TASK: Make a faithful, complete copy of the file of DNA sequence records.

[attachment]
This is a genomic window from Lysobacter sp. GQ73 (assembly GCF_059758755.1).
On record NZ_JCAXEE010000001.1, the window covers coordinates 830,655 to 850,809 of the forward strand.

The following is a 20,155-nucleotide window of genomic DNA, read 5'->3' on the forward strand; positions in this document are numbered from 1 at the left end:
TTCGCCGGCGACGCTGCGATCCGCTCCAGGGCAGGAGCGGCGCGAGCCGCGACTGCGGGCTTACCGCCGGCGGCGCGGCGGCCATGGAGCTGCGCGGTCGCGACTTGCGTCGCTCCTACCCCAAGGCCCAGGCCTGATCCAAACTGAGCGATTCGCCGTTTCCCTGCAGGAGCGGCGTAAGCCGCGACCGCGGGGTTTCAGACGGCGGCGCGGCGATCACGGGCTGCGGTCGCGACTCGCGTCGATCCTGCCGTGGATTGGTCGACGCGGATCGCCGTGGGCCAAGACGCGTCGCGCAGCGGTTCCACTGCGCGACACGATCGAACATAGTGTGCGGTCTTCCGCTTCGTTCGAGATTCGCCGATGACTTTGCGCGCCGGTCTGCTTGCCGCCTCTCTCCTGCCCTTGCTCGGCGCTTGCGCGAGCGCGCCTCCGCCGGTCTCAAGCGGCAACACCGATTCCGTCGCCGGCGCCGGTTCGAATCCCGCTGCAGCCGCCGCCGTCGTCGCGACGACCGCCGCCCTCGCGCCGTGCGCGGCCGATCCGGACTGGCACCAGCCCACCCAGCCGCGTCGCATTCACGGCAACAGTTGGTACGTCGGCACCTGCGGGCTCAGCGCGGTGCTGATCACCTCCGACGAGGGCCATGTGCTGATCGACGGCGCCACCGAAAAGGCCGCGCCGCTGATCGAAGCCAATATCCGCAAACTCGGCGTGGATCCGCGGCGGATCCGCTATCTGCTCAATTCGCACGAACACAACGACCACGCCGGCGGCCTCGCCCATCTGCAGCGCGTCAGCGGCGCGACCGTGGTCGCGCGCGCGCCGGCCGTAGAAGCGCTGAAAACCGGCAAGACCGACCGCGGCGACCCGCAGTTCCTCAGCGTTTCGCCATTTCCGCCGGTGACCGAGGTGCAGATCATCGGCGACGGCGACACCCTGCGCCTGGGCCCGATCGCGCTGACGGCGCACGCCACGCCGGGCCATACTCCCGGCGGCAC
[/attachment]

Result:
This is a genomic window from Lysobacter sp. GQ73 (assembly GCF_059758755.1).
On record NZ_JCAXEE010000001.1, the window covers coordinates 830,655 to 850,809 of the forward strand.

The following is a 20,155-nucleotide window of genomic DNA, read 5'->3' on the forward strand; positions in this document are numbered from 1 at the left end:
TTCGCCGGCGACGCTGCGATCCGCTCCAGGGCAGGAGCGGCGCGAGCCGCGACTGCGGGCTTACCGCCGGCGGCGCGGCGGCCATGGAGCTGCGCGGTCGCGACTTGCGTCGCTCCTACCCCAAGGCCCAGGCCTGATCCAAACTGAGCGATTCGCCGTTTCCCTGCAGGAGCGGCGTAAGCCGCGACCGCGGGGTTTCAGACGGCGGCGCGGCGATCACGGGCTGCGGTCGCGACTCGCGTCGATCCTGCCGTGGATTGGTCGACGCGGATCGCCGTGGGCCAAGACGCGTCGCGCAGCGGTTCCACTGCGCGACACGATCGAACATAGTGTGCGGTCTTCCGCTTCGTTCGAGATTCGCCGATGACTTTGCGCGCCGGTCTGCTTGCCGCCTCTCTCCTGCCCTTGCTCGGCGCTTGCGCGAGCGCGCCTCCGCCGGTCTCAAGCGGCAACACCGATTCCGTCGCCGGCGCCGGTTCGAATCCCGCTGCAGCCGCCGCCGTCGTCGCGACGACCGCCGCCCTCGCGCCGTGCGCGGCCGATCCGGACTGGCACCAGCCCACCCAGCCGCGTCGCATTCACGGCAACAGTTGGTACGTCGGCACCTGCGGGCTCAGCGCGGTGCTGATCACCTCCGACGAGGGCCATGTGCTGATCGACGGCGCCACCGAAAAGGCCGCGCCGCTGATCGAAGCCAATATCCGCAAACTCGGCGTGGATCCGCGGCGGATCCGCTATCTGCTCAATTCGCACGAACACAACGACCACGCCGGCGGCCTCGCCCATCTGCAGCGCGTCAGCGGCGCGACCGTGGTCGCGCGCGCGCCGGCCGTAGAAGCGCTGAAAACCGGCAAGACCGACCGCGGCGACCCGCAGTTCCTCAGCGTTTCGCCATTTCCGCCGGTGACCGAGGTGCAGATCATCGGCGACGGCGACACCCTGCGCCTGGGCCCGATCGCGCTGACGGCGCACGCCACGCCGGGCCATACTCCCGGCGGCAC